Roe at The Goodman Theatre, written by Lisa Loomer and directed by Vanessa Stalling, begins in the past, from the first court case of Roe v. Wade in 1970, and continues well on into the 2000s. The story itself brings in lots of quotes, monologues, facts, and information to give the audience, along with telling a segmented narrative from Norma, the woman behind Roe. This is a lot of information for any audience to take in under two hours, especially given that the show jumps in time. While there is a lot of talking to the audience in the show, we never really learn anything new about the case or who Norma really is. The show isn’t so much about Roe as it is about glimpses of ideas without a solid foundation.
Many Americans sitting in the audience for The Great Leap may have a basic knowledge of what happened at Tiananmen Square. Some of them watched the coverage on their televisions. Younger generations have read about the events in their textbooks. Some caught stories about that historic event during its 30th anniversary earlier this year. Almost all Americans have some working understanding, all with the privilege of distance. Lauren Yee closes that distance with her play The Great Leap, where an American college basketball team travels to Beijing for a “friendship” game when relations between the two nations are anything but friendly. The game is scheduled for June 3, 1989, one day before the Tiananmen Square protests come to a violent end. Director Jesca Prudencio taps into the inherent tension of time and place with the kind of dramatic spectacle typically reserved for the stadium. At its heart, The Great Leap is a play about collision: sports and theatre, US and China, protesters and government. The court in Steppenwolf’s Upstairs Theatre is the battlefield and the end of this collision course. Continue reading “‘The Great Leap’ at Steppenwolf Theatre is a Collision of Passion, Sports, and Protest”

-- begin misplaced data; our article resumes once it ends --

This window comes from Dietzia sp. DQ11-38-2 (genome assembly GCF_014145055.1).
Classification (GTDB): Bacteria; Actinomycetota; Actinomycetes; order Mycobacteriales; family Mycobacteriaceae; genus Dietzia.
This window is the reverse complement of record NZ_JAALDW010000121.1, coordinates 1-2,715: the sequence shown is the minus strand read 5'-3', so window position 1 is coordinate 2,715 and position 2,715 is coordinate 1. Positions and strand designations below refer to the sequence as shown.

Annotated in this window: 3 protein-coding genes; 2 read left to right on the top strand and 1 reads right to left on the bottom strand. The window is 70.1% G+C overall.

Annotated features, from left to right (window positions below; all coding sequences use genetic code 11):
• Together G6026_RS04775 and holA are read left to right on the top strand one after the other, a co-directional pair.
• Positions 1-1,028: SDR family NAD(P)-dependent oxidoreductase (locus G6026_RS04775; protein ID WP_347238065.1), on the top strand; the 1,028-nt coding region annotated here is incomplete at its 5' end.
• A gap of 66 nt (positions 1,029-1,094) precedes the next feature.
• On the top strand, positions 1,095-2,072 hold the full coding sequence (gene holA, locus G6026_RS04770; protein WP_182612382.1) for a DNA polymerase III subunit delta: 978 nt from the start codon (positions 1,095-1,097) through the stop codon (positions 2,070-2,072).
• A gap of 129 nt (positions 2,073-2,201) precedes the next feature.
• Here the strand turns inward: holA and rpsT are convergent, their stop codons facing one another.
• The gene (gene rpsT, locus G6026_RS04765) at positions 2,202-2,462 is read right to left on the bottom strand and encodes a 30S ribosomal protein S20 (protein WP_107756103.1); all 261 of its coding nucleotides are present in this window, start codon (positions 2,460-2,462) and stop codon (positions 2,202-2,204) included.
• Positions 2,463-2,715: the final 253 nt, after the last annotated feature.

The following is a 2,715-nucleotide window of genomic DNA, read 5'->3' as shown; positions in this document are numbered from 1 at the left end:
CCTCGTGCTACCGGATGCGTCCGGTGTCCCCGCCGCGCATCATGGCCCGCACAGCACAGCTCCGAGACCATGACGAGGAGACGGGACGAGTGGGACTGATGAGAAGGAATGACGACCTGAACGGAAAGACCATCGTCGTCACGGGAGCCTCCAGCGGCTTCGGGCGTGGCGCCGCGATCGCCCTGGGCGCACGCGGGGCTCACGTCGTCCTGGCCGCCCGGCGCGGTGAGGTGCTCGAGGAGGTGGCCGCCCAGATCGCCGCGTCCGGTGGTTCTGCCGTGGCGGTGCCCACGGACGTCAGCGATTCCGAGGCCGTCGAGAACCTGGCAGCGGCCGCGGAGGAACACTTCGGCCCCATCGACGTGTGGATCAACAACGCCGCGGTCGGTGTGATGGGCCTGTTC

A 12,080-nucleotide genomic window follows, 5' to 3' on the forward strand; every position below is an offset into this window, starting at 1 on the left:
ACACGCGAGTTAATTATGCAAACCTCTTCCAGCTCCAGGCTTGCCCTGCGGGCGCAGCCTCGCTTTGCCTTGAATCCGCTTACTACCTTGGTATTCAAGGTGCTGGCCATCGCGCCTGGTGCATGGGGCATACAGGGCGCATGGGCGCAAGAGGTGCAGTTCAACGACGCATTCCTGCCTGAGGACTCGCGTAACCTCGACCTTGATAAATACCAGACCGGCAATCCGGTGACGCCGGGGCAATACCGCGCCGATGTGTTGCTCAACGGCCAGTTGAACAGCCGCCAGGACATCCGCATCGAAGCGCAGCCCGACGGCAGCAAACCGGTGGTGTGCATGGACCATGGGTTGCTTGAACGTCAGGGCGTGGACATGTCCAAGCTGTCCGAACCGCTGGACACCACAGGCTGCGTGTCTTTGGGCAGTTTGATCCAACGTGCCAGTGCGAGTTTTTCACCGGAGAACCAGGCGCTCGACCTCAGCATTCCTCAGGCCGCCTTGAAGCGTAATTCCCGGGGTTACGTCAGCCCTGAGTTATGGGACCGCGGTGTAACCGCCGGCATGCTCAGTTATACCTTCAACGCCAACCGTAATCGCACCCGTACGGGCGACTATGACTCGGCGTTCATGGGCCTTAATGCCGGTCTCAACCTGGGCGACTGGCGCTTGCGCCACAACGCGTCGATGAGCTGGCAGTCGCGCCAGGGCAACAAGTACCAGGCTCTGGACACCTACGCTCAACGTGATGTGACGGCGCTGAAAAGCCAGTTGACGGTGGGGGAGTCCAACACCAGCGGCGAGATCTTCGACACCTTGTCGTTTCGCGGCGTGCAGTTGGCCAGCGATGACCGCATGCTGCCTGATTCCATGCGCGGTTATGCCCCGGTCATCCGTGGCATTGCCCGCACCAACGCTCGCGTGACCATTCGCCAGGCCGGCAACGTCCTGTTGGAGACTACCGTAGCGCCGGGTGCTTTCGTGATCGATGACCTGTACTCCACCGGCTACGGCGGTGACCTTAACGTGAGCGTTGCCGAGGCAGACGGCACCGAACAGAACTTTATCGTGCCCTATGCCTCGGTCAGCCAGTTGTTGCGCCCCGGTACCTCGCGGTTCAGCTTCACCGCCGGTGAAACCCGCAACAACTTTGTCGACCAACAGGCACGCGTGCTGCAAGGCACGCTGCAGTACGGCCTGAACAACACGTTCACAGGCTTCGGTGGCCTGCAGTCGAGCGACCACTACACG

What if King George had commissioned Shakespeare to write a play about the Gunpowder Plot?
It’s a fascinating question, and Equivocation at Idle Muse has the answer. After all, the famed Catholic plot to assassinate King James I happened in 1605, right around the time when William’s plays were at the height of popularity — as a mashup, it’s an entertaining and slightly scandalous idea that immediately grabs your attention. Playwright Bill Cain does a marvelous job of grounding the dialogue in the speech and politics of the era, such that the slowly unfolding conspiracy is both heightened and believable. The structure here is complex, interfolding, and lovely. Director Evan Jackson keeps things moving nicely; characters speak quickly and cleverly, taking us through emotional beats with efficiency and flair. There are lots of long scenes that could easily have dragged, but each one has a distinctive shape and feels like a journey through a big, empty house with lots of fascinating rooms. Continue reading “‘Equivocation’ at Idle Muse Theatre Company, and the Purpose of Art in Times of Tyranny”